The IRS imposes a flat 30% tax on U.S. source capital gains if present for 183 days or more:
The Taxation of Capital Gains of Nonresident Alien Students, Scholars
and Employees of Foreign Governments
A flat tax of 30 percent was imposed on U.S. source capital gains in
the hands of nonresident alien individuals physically present in the
United States for 183 days or more during the taxable year. This
183-day rule bears no relation to the 183-day rule under the
substantial presence test of IRC section 7701(b)(3).
To calculate capital gains, you have to look at each individual sale/trade and determine gain/loss based on values at the time. For example, if you bought 1 bitcoin at $10,000, then sold half a bitcoin for $7,500, you'd have gain of $2,500. If you traded the bitcoin for $7,500 worth of litecoin, you'd still have $2,500 in capital gain. If later in the year you sold your entire litecoin position for $5,000 you'd have no net capital gain/loss, if you sold it for $10,000 you'd have $5,000 in capital gain for the year, etc.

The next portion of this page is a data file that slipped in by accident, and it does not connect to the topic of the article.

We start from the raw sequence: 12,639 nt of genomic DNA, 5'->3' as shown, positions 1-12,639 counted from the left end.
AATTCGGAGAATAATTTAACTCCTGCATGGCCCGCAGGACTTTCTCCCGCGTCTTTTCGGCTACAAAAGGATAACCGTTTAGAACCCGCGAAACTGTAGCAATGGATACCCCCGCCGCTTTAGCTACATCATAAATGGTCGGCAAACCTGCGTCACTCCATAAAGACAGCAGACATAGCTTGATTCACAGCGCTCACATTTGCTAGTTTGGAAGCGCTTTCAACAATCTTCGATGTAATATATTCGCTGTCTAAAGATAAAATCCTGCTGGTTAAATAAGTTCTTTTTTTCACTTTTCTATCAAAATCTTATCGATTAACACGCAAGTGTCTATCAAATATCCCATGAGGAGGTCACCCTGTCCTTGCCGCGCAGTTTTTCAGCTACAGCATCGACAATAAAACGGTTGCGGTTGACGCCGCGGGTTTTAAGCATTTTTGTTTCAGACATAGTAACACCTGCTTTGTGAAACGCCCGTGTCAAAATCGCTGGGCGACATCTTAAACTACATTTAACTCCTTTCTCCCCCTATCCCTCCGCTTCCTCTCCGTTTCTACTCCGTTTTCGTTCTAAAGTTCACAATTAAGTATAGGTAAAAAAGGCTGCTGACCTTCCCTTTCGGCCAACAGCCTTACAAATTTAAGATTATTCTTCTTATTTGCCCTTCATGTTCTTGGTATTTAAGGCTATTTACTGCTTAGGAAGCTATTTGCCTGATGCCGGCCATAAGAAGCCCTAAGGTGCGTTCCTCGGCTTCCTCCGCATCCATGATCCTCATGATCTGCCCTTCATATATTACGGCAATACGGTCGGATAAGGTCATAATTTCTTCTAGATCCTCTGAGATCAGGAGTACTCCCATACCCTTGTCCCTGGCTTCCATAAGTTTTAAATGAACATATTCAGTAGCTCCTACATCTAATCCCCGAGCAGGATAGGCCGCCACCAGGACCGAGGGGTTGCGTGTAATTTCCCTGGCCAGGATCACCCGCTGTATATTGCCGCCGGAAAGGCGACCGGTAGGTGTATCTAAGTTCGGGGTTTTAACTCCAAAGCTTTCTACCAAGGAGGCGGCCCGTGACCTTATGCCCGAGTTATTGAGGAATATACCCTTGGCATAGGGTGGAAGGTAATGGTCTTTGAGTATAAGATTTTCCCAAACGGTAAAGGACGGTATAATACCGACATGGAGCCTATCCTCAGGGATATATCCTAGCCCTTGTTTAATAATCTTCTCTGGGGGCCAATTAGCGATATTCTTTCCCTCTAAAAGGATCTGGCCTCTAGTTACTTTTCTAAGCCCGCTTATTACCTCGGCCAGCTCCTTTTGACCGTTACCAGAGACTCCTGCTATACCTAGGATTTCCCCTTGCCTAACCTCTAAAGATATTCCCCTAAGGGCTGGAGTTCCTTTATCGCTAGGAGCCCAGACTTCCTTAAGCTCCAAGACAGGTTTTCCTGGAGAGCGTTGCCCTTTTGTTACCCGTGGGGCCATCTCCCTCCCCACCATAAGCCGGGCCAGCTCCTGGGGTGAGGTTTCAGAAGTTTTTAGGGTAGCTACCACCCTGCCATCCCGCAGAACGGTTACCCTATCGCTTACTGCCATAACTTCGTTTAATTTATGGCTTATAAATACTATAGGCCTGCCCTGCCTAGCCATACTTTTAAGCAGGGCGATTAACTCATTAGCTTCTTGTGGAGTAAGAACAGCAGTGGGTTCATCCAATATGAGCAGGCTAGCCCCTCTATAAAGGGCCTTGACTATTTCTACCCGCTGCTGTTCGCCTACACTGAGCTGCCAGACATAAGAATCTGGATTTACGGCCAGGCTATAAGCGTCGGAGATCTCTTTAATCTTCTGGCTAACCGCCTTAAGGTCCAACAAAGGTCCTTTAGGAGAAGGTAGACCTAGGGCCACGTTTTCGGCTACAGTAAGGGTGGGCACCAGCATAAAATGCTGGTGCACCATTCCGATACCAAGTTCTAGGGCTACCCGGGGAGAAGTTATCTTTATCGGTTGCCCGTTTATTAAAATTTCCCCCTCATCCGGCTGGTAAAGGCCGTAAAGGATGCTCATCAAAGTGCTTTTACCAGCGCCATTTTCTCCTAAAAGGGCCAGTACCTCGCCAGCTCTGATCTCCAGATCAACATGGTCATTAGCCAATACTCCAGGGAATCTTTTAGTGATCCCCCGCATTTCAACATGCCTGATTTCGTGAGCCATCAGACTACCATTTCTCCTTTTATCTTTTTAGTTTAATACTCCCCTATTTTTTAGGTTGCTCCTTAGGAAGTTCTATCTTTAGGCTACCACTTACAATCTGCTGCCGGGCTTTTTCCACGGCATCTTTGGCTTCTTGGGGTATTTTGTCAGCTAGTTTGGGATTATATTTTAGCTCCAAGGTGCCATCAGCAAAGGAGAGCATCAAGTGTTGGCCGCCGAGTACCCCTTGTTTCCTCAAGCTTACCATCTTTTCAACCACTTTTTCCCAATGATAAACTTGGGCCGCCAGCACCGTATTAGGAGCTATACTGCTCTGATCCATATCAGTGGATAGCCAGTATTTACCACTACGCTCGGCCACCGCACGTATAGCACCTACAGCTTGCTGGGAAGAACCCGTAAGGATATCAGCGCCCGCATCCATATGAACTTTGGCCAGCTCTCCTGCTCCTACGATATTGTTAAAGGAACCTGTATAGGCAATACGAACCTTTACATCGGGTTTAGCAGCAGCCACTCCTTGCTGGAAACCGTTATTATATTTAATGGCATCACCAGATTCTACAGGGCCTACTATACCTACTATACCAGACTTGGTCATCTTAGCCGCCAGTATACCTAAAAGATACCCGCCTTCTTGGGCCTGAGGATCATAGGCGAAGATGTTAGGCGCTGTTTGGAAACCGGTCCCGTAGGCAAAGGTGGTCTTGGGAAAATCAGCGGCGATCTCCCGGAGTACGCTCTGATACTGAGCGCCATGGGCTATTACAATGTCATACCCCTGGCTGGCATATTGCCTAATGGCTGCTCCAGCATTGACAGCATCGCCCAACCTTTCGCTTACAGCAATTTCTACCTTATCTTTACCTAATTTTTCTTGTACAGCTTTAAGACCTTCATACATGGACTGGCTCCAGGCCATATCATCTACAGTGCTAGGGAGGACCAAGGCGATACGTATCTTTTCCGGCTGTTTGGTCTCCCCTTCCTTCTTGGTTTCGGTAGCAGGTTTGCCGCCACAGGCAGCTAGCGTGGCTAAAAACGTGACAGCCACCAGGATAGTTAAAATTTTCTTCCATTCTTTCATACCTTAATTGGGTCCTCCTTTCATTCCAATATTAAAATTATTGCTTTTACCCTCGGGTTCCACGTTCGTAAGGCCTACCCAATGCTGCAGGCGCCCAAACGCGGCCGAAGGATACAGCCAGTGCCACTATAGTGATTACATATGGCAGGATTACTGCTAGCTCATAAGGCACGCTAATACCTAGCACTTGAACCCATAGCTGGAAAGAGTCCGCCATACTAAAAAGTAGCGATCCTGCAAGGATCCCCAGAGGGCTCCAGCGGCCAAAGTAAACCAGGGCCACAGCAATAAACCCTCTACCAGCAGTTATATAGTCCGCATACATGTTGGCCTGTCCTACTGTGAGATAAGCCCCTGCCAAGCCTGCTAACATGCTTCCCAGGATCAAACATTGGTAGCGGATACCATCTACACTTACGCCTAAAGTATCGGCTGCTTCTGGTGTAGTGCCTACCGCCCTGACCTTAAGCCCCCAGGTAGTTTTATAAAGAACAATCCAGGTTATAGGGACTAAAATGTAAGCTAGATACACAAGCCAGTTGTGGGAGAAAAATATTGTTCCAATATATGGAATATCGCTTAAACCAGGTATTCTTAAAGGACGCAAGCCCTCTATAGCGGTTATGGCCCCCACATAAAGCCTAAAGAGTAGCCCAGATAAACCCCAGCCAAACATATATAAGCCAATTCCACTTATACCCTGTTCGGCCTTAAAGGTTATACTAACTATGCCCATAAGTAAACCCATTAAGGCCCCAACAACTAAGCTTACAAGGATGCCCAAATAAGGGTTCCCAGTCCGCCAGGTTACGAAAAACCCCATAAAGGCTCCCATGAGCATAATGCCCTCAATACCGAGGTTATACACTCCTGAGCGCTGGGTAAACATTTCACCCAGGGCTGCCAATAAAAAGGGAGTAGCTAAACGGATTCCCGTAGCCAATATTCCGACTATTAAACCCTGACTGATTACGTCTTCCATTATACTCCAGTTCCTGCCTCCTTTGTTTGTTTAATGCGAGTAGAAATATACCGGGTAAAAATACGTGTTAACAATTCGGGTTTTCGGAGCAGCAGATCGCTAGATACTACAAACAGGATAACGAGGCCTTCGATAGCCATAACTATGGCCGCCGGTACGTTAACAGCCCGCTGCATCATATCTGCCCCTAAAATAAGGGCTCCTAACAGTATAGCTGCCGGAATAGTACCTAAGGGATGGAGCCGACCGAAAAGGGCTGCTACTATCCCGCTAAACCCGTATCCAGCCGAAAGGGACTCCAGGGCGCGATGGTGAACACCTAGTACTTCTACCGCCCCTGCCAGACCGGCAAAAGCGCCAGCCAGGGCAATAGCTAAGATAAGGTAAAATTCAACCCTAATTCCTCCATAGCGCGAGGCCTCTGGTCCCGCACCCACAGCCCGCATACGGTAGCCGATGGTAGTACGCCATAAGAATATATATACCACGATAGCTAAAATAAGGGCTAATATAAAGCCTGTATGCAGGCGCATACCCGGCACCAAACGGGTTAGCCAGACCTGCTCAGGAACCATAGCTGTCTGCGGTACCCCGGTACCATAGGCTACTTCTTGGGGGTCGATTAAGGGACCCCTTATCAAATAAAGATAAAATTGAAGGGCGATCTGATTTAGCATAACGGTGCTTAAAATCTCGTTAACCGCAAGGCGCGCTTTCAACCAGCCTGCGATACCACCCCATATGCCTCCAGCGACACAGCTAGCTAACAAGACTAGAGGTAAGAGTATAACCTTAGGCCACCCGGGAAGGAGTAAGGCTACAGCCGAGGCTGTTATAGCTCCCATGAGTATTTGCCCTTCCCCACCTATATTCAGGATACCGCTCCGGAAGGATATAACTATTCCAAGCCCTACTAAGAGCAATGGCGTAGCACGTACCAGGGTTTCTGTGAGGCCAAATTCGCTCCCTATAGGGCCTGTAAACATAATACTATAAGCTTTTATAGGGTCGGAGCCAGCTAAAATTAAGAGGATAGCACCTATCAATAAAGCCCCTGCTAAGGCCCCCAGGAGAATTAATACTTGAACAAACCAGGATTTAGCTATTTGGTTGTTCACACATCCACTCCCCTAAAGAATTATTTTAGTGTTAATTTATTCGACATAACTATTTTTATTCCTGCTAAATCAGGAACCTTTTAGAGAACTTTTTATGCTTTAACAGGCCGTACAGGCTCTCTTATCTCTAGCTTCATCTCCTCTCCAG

You'd file a non-resident alien version of the standard tax return, form 1040NR along with any required schedules and additional forms.
You could investigate 1031 exchanges for your trade from BTC to altcoins, it's potentially permissible on your 2017 tax return, but definitely not for 2018 forward (now limited to real-estate). It seems unlikely that the IRS would interpret crytpocurrency trades as 'like-item' when they don't consider gold for silver to be like-item trades. That said, I think a lot of people are trying that for tax-year 2017.